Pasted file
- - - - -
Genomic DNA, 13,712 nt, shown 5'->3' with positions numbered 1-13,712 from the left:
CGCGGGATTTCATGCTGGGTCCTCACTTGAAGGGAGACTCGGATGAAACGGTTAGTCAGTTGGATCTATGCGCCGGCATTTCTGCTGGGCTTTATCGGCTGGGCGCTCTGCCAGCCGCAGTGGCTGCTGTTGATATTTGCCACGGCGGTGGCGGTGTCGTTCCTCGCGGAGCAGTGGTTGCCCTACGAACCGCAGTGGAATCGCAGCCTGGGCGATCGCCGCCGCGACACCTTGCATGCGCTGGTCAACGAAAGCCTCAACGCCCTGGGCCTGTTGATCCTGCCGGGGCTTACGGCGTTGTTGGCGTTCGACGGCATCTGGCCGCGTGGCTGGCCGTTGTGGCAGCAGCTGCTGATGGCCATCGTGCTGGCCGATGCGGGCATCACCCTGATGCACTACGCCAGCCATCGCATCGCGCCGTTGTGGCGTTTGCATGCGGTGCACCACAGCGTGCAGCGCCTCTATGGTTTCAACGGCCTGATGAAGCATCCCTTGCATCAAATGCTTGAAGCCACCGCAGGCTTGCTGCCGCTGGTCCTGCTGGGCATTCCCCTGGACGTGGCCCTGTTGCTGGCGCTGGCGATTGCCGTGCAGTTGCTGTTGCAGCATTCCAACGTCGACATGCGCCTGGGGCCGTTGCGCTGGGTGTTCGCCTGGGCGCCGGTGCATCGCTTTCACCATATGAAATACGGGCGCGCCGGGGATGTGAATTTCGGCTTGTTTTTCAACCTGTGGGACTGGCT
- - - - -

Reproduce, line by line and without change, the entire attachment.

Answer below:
Genomic DNA, 13,712 nt, shown 5'->3' with positions numbered 1-13,712 from the left:
CGCGGGATTTCATGCTGGGTCCTCACTTGAAGGGAGACTCGGATGAAACGGTTAGTCAGTTGGATCTATGCGCCGGCATTTCTGCTGGGCTTTATCGGCTGGGCGCTCTGCCAGCCGCAGTGGCTGCTGTTGATATTTGCCACGGCGGTGGCGGTGTCGTTCCTCGCGGAGCAGTGGTTGCCCTACGAACCGCAGTGGAATCGCAGCCTGGGCGATCGCCGCCGCGACACCTTGCATGCGCTGGTCAACGAAAGCCTCAACGCCCTGGGCCTGTTGATCCTGCCGGGGCTTACGGCGTTGTTGGCGTTCGACGGCATCTGGCCGCGTGGCTGGCCGTTGTGGCAGCAGCTGCTGATGGCCATCGTGCTGGCCGATGCGGGCATCACCCTGATGCACTACGCCAGCCATCGCATCGCGCCGTTGTGGCGTTTGCATGCGGTGCACCACAGCGTGCAGCGCCTCTATGGTTTCAACGGCCTGATGAAGCATCCCTTGCATCAAATGCTTGAAGCCACCGCAGGCTTGCTGCCGCTGGTCCTGCTGGGCATTCCCCTGGACGTGGCCCTGTTGCTGGCGCTGGCGATTGCCGTGCAGTTGCTGTTGCAGCATTCCAACGTCGACATGCGCCTGGGGCCGTTGCGCTGGGTGTTCGCCTGGGCGCCGGTGCATCGCTTTCACCATATGAAATACGGGCGCGCCGGGGATGTGAATTTCGGCTTGTTTTTCAACCTGTGGGACTGGCT